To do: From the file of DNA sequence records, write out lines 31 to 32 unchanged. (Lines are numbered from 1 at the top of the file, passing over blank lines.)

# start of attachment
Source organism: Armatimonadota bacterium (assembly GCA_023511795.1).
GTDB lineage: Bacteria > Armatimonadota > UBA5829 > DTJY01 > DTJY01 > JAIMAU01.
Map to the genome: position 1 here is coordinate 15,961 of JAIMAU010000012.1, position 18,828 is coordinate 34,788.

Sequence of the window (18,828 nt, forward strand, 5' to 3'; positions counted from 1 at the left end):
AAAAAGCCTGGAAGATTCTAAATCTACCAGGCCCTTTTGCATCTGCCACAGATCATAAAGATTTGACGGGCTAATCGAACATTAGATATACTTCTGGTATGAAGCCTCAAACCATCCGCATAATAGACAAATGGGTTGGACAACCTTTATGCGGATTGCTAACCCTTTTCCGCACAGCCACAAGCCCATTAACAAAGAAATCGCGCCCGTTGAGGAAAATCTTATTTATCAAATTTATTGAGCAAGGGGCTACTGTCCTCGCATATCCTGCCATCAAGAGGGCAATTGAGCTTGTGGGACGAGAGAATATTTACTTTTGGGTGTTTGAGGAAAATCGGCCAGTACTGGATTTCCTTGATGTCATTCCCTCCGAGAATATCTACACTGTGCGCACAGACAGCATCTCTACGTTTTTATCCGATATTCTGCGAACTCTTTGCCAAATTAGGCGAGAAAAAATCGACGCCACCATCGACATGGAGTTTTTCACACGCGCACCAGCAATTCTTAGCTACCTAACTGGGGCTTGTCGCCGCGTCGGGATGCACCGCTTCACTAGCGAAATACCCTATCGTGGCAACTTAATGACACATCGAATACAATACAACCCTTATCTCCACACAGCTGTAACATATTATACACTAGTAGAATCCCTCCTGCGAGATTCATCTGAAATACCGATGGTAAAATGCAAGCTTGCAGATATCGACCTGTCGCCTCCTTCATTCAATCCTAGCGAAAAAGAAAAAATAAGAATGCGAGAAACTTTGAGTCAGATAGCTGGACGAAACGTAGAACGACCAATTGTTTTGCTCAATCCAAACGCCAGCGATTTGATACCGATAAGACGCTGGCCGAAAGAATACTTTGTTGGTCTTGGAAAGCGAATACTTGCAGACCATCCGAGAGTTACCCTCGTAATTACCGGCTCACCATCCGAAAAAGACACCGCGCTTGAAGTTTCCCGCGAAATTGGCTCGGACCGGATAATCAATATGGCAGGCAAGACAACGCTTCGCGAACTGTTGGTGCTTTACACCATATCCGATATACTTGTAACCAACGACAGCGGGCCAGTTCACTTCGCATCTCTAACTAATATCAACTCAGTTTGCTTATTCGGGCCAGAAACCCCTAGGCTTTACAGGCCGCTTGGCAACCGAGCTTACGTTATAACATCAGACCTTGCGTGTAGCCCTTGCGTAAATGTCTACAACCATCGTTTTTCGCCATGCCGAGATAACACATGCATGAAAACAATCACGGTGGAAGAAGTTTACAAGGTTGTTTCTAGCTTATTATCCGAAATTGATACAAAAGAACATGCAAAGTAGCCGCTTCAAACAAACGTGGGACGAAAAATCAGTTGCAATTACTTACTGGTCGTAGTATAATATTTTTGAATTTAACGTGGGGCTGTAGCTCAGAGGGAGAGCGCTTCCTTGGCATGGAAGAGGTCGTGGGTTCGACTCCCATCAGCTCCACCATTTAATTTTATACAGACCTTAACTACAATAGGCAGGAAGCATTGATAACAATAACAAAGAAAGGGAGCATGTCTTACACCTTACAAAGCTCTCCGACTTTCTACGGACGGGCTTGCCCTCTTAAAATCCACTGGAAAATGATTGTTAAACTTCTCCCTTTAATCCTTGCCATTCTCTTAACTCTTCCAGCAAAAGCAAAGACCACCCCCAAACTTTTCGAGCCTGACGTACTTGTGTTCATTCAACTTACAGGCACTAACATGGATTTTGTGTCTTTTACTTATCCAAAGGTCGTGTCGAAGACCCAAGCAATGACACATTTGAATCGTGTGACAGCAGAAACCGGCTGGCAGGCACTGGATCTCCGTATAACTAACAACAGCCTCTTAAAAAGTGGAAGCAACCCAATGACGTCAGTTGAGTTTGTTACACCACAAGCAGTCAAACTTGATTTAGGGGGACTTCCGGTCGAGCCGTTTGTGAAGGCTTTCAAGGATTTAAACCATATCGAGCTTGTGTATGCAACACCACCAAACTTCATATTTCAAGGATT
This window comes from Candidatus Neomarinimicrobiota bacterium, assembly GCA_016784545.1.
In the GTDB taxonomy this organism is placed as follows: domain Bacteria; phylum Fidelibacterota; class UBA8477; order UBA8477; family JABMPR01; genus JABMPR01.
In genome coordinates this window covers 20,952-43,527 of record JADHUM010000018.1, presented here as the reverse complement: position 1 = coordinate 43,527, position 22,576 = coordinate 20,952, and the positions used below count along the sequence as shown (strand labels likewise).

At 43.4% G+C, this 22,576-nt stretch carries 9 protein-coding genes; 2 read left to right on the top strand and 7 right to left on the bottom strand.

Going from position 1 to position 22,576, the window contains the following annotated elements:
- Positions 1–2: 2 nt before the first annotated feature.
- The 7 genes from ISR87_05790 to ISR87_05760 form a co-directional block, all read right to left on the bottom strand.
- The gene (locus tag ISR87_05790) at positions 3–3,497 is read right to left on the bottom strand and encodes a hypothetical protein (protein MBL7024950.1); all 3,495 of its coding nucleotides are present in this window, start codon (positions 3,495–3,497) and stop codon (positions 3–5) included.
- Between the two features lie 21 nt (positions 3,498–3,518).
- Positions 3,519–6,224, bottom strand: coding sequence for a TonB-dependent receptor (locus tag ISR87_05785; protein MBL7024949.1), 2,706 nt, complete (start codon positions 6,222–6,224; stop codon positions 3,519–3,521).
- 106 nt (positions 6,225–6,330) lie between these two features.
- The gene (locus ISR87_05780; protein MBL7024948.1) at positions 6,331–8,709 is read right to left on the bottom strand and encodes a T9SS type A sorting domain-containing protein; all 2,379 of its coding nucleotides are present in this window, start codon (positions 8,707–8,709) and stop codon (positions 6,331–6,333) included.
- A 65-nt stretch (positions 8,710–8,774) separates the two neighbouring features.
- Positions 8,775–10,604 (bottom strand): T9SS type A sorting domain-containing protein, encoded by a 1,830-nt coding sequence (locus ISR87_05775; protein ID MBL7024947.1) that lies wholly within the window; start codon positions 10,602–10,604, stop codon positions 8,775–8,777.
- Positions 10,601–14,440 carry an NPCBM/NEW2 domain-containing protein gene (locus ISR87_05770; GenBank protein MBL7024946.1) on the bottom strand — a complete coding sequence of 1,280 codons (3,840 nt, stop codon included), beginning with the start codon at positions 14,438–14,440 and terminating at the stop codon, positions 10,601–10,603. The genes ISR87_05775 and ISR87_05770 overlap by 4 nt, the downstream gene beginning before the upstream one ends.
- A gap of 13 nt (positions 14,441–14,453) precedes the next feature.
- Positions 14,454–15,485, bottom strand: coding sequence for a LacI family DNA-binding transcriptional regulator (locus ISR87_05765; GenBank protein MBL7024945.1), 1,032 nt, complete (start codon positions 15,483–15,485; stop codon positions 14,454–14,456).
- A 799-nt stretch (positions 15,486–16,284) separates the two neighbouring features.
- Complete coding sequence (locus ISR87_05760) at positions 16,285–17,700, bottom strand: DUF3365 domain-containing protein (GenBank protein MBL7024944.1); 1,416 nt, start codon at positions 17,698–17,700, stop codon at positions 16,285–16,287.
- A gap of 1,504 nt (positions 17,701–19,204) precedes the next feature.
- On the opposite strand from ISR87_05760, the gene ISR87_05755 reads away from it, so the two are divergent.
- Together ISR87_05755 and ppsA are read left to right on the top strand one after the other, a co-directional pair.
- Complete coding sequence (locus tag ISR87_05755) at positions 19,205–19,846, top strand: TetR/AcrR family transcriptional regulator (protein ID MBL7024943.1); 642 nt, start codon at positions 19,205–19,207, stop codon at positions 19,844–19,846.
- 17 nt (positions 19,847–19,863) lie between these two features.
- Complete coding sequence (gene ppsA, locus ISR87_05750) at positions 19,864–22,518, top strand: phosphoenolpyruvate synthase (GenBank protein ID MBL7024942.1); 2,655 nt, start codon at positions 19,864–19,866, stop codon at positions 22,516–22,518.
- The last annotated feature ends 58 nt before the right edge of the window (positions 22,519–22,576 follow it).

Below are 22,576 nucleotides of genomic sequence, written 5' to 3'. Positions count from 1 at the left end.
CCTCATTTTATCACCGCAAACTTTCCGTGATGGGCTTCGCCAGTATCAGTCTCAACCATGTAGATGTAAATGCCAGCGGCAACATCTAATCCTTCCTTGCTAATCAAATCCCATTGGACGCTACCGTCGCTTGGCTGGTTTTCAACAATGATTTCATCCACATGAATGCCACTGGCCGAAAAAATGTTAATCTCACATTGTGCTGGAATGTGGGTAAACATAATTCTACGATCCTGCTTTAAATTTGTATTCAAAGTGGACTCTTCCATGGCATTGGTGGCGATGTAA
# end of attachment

- The last annotated feature ends 58 nt before the right edge of the window (positions 22,519–22,576 follow it).

Below are 22,576 nucleotides of genomic sequence, written 5' to 3'. Positions count from 1 at the left end.